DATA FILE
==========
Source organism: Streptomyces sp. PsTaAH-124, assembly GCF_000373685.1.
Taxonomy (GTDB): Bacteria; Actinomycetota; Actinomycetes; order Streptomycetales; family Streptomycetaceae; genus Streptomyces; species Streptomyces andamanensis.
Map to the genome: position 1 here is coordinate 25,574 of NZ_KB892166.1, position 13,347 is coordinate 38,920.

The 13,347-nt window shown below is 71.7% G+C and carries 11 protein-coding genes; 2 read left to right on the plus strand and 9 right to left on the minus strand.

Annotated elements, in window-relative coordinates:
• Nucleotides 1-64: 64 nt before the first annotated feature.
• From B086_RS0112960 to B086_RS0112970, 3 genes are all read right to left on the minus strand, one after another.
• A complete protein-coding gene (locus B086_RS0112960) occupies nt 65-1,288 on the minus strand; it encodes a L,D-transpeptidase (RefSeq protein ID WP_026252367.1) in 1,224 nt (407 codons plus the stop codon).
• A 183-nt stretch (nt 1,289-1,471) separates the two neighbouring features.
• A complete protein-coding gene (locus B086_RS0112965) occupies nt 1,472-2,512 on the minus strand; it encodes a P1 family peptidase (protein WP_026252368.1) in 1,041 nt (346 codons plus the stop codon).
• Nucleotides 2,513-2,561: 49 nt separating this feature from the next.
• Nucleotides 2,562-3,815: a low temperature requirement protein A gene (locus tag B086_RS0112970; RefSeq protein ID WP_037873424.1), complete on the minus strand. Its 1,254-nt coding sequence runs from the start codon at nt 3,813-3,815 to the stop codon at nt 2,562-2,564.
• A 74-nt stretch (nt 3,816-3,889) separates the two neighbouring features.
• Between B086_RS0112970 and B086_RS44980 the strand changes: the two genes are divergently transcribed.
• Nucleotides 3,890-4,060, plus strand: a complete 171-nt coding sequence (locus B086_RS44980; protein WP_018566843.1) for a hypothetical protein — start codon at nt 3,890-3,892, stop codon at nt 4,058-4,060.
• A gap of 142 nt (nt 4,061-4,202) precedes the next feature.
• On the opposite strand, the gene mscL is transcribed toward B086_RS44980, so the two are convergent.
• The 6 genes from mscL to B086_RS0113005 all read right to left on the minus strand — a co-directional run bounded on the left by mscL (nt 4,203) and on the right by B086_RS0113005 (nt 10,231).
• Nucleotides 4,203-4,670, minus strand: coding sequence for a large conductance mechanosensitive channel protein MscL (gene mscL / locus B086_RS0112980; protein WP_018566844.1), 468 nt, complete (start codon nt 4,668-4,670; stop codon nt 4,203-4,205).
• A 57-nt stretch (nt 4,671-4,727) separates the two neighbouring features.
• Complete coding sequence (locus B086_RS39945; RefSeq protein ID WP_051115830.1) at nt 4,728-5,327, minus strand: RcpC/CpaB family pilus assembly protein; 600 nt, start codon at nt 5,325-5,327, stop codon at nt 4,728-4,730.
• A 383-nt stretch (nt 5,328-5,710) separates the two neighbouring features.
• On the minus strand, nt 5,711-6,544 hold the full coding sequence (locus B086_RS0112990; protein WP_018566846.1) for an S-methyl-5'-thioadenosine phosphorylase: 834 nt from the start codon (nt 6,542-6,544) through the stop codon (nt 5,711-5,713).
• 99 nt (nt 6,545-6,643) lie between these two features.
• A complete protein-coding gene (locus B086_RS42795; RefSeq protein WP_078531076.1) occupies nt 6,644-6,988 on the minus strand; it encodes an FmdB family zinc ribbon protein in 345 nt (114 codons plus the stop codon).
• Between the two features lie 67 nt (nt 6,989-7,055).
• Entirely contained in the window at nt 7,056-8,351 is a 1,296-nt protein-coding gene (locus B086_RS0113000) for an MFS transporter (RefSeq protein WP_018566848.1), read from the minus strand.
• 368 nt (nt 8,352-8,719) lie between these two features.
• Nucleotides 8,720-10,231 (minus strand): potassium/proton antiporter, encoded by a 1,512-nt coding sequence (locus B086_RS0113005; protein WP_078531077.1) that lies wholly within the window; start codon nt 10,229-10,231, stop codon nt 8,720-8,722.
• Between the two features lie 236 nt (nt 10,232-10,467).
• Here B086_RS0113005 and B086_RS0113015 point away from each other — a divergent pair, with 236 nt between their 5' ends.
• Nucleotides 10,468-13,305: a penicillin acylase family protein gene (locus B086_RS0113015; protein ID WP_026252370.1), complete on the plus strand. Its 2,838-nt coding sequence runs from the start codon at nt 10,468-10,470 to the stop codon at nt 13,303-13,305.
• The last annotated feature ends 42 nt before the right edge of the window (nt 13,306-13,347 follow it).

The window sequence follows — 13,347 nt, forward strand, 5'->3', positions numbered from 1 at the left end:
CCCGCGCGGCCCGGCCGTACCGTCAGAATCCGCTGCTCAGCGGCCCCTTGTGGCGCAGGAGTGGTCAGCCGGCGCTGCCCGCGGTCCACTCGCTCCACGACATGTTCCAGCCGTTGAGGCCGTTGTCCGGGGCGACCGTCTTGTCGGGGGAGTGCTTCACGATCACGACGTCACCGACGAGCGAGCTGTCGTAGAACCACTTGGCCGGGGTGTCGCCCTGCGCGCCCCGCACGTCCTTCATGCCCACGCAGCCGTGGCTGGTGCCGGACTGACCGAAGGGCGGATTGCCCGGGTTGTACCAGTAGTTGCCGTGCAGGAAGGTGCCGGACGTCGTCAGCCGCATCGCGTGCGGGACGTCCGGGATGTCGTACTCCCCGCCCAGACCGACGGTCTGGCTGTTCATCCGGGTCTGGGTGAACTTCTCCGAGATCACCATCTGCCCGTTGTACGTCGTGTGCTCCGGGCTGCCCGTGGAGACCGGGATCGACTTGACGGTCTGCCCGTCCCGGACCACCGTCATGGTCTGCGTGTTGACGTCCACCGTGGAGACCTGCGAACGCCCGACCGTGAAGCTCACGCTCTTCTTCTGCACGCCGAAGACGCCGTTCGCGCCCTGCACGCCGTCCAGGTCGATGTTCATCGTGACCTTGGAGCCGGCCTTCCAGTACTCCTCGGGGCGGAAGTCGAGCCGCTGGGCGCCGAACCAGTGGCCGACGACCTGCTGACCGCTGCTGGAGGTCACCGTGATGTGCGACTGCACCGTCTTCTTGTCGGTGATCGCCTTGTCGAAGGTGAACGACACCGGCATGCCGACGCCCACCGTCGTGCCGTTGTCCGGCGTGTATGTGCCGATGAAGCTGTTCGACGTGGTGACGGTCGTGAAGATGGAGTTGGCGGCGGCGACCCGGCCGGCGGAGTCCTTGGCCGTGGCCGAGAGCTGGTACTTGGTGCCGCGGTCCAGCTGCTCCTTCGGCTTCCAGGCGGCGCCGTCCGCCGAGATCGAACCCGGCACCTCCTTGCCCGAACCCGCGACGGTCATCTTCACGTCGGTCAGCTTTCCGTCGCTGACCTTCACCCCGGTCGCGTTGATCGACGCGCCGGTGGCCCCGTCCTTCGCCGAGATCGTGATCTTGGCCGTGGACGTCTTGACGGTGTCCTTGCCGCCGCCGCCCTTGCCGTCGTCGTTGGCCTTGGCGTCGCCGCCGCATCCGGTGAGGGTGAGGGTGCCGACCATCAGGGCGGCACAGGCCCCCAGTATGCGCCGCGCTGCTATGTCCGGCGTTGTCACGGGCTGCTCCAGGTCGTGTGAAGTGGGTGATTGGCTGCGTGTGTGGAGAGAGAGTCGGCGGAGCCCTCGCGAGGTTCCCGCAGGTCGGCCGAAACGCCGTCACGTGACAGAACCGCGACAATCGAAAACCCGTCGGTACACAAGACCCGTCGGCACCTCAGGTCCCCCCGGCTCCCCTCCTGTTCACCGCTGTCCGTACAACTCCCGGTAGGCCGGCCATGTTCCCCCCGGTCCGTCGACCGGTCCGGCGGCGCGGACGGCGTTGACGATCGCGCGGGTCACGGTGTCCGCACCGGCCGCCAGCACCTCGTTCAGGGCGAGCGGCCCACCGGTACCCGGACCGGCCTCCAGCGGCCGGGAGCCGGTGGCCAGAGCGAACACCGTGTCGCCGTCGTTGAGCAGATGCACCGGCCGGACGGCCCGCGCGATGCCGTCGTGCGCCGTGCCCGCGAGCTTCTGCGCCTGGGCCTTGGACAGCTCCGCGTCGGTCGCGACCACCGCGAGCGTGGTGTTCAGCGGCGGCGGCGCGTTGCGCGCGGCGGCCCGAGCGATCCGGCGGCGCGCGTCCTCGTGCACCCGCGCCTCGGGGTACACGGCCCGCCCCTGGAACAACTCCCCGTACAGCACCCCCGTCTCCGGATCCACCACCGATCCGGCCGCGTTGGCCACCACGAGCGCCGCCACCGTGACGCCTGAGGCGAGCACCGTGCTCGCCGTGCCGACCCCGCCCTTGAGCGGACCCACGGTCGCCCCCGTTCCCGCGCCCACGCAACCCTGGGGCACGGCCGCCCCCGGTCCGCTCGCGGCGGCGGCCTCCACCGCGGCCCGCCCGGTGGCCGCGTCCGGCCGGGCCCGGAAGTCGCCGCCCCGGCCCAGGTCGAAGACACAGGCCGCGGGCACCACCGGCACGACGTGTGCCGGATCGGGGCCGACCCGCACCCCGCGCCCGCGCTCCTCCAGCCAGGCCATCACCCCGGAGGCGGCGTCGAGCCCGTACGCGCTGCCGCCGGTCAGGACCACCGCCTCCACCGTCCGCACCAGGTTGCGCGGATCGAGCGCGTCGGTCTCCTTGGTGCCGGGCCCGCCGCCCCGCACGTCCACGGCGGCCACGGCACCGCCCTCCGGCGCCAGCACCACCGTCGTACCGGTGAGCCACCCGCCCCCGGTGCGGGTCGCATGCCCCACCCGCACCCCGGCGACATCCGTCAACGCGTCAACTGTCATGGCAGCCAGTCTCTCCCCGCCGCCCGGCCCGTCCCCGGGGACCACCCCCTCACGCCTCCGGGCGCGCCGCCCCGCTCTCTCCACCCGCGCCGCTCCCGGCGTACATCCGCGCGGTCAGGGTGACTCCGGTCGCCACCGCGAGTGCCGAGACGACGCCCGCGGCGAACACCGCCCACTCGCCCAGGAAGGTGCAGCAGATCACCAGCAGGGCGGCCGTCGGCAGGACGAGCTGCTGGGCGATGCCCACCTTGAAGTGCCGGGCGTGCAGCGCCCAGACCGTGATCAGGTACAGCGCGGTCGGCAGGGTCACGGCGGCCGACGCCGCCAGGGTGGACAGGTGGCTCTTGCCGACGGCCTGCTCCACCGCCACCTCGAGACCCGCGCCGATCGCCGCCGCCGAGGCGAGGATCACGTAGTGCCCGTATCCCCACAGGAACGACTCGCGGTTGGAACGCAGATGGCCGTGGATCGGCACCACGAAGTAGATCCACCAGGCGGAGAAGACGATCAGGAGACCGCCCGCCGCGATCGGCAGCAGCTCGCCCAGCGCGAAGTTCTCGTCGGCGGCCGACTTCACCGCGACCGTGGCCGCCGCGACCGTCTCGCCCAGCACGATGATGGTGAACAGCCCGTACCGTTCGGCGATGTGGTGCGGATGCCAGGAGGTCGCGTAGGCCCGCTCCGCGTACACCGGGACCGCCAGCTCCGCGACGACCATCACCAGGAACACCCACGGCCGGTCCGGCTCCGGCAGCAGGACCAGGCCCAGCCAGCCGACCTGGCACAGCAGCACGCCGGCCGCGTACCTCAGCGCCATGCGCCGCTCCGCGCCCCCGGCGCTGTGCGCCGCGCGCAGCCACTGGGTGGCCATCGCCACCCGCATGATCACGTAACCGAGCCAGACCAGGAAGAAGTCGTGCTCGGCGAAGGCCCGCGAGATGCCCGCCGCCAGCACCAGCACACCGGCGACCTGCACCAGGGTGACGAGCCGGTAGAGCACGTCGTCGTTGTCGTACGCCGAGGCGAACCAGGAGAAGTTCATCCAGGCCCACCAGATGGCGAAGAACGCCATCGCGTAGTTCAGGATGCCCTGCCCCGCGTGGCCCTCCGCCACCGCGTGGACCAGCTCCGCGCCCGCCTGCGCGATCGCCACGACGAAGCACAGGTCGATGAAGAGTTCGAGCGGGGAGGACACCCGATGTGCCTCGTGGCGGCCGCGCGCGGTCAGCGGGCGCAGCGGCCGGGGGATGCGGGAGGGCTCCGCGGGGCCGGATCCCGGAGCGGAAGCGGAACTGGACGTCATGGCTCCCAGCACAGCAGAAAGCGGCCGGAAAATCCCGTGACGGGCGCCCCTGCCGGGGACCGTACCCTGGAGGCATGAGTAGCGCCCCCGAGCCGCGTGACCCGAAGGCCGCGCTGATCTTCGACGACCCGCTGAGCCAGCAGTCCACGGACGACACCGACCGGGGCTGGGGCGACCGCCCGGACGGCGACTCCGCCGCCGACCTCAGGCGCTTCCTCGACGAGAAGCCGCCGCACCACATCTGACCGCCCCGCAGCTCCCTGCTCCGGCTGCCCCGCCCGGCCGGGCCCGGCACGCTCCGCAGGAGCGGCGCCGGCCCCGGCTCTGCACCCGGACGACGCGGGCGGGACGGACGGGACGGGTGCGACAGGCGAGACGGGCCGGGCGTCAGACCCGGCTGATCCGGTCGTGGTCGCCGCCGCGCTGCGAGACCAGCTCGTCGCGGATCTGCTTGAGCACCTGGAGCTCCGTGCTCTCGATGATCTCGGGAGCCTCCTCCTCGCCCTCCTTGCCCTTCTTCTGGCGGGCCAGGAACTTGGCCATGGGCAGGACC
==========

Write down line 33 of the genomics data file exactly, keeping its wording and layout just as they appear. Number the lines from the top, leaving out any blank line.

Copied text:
• The last annotated feature ends 42 nt before the right edge of the window (nt 13,306-13,347 follow it).